The American explorer Frederick Albert Cook is remembered today, if he’s remembered at all, for having likely lied about reaching the North Pole in 1908. Hailed as the Neil Armstrong of his day when he announced he’d seen the top of the world, he very quickly became the Lance Armstrong of his day after being pegged as a fraud.
But years earlier, as the surgeon on a grueling Antarctic expedition, the subject of my new book Madhouse at the End of the Earth, Cook was a legitimate hero. His groundbreaking interventions aboard the Belgica, a Belgian ship stuck fast in the pack ice for more than a year, saved many lives and prefigured established medical science by several decades.
On the morning July 11, 1898, Cook was awoken by a nightmarish sight. The captain, Georges Lecointe, had crawled to the doctor’s bedside. He had lost the use of his legs. It had been four months since the Belgica was imprisoned in a seemingly infinite expanse of ice, and two since the sun last dipped below the horizon. In that time, the men of the Belgica had seen their bodies and minds break down, gripped by a mysterious malaise that seemed as much physical and psychological. On top of that, scurvy was beginning to ravage the men. One officer had already died. It appeared that Lecointe would be next.
Cook could not be sure whether Lecointe’s paralysis indicated a terminal stage of scurvy or a hysterical reaction. Neither boded well.
“Men are not yet dead until the doctor closes the eyes,” Cook said, attempting to conceal his alarm. “If you come under my orders will you do exactly as told?”
“Yes,” said Lecointe. “I am at your mercy.”
Cook held out little hope for the captain’s recovery. None of the remedies in his medical chest would be of any use. Nevertheless, he issued strict orders. First, Lecointe was to abandon all liquid but water, and all food but fresh penguin and seal meat. Second, the captain was to stand unclothed in the glow of a blazing fire three times a day, which Cook referred to as the “baking treatment.”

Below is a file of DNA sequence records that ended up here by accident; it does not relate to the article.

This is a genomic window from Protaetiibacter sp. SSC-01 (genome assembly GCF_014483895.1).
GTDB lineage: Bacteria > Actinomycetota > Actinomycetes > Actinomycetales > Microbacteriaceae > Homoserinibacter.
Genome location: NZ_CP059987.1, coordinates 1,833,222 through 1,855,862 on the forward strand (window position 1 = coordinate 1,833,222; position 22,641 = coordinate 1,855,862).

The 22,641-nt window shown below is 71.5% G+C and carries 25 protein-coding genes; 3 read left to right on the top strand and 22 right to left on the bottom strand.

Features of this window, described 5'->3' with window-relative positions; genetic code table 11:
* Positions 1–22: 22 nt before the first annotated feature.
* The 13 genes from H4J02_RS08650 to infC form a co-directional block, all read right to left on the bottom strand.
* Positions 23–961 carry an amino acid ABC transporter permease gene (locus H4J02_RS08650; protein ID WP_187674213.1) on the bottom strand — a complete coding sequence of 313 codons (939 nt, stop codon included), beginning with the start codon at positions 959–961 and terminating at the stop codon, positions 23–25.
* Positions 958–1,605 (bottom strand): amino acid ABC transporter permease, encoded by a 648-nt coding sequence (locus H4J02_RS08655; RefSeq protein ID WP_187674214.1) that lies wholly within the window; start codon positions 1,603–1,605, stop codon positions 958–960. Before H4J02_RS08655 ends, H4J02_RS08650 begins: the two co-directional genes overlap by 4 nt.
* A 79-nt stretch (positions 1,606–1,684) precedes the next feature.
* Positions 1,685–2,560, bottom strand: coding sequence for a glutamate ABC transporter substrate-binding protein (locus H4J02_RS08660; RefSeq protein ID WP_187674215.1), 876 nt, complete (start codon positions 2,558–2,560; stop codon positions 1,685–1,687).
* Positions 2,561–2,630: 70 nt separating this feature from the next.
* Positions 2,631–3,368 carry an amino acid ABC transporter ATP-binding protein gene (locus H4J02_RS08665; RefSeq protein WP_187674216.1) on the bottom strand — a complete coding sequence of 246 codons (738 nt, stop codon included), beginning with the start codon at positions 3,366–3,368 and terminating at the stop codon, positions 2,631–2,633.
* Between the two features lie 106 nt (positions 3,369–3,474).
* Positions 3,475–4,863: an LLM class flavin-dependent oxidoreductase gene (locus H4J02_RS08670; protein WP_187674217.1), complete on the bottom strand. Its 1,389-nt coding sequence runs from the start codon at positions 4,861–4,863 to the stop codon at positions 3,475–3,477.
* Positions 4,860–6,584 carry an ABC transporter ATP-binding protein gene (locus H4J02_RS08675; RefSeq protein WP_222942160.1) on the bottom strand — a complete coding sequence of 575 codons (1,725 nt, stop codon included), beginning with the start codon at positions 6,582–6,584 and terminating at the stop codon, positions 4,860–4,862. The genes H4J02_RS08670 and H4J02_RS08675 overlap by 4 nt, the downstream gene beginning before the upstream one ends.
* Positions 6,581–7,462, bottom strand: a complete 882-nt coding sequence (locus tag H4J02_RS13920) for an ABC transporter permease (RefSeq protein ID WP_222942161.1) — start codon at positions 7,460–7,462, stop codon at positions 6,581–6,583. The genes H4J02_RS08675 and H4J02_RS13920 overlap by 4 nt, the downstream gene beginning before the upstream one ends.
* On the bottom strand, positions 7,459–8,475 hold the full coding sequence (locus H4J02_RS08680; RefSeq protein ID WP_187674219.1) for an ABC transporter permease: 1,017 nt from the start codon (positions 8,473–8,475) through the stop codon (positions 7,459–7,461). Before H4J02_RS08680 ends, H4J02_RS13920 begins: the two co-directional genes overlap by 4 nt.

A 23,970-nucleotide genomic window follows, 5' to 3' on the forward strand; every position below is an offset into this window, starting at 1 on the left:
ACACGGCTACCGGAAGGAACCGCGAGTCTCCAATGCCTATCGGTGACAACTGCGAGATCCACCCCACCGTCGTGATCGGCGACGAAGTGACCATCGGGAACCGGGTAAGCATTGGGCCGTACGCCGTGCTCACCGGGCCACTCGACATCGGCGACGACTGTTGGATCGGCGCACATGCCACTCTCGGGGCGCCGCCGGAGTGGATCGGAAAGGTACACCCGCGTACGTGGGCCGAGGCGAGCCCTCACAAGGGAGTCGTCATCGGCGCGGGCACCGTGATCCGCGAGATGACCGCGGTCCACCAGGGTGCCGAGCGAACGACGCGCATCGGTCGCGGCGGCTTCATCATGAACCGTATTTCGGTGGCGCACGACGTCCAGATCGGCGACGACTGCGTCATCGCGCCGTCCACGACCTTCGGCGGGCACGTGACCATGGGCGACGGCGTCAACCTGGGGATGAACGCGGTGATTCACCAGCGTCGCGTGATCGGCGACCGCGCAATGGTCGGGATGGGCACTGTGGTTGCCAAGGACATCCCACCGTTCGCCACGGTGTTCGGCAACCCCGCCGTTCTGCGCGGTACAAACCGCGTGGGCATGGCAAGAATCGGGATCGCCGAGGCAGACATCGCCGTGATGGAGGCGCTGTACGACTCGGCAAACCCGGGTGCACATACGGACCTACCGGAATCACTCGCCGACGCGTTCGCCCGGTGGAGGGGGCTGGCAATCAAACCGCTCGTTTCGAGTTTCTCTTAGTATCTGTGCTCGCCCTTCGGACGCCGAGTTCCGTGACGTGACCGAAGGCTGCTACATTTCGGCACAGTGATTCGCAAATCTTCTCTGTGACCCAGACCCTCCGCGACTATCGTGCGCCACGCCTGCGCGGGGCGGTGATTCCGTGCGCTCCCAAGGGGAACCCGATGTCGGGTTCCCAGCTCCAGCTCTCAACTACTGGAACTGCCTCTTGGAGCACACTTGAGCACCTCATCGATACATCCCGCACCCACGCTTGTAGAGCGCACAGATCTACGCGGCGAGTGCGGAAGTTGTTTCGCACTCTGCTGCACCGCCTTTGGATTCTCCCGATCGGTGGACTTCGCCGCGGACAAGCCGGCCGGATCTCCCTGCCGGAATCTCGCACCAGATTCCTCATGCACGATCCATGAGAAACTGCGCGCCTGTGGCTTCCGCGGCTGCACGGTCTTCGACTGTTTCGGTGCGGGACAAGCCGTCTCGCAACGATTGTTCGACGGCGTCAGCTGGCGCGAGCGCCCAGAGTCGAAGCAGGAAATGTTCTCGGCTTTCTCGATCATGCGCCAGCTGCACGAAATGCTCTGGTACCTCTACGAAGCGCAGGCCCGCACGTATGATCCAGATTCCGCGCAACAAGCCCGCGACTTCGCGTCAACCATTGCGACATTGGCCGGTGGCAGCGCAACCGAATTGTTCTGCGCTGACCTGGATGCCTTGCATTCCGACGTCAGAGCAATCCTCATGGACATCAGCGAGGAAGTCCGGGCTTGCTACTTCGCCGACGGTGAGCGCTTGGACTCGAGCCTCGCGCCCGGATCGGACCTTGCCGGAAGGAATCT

Lecointe became a guinea pig for the Cook regimen. Within a week, the captain was back on his feet. Once word of his miraculous recovery spread, the rest of the men lined up to eat penguin and submit to the “baking treatment.” For all who were able to stomach them, penguin and seal steaks reversed the effects of scurvy. Many of those who stood naked before the fire reported that it eased their psychological distress. The baking treatment became the first known medical application of light therapy, routinely used today to treat seasonal affective disorder and related forms of depression.
Nothing in Cook’s medical education at Columbia and NYU suggested that these prescriptions would have any effect. Instead, they were inspired by Cook’s travels among the Inuit of Greenland, in the early 1890s. It struck him that the indigenous inhabitants of the Arctic didn’t suffer from scurvy despite having no access to fresh fruit or other known scurvy-fighting foods. Cook reasoned that there must be something in the Inuit diet, composed mostly of fresh game that warded off the dread disease.
It wouldn’t be until after the discovery of vitamin c, in the 1930s, that science could explain the so-called Inuit paradox. Scurvy is caused by a deficiency of the vitamin, also known as ascorbic acid. Without the molecular compound, collagen gradually breaks down and the body comes undone. Most animals—humans and upper primates being notable exceptions—can synthesize their own ascorbic acid. The oils in caribou, fish, walrus, seal, and other meats the Inuit ate contain enough vitamin c for humans to keep scurvy at bay, as long as they’re not overcooked. The same goes for penguin, on the other side of the earth.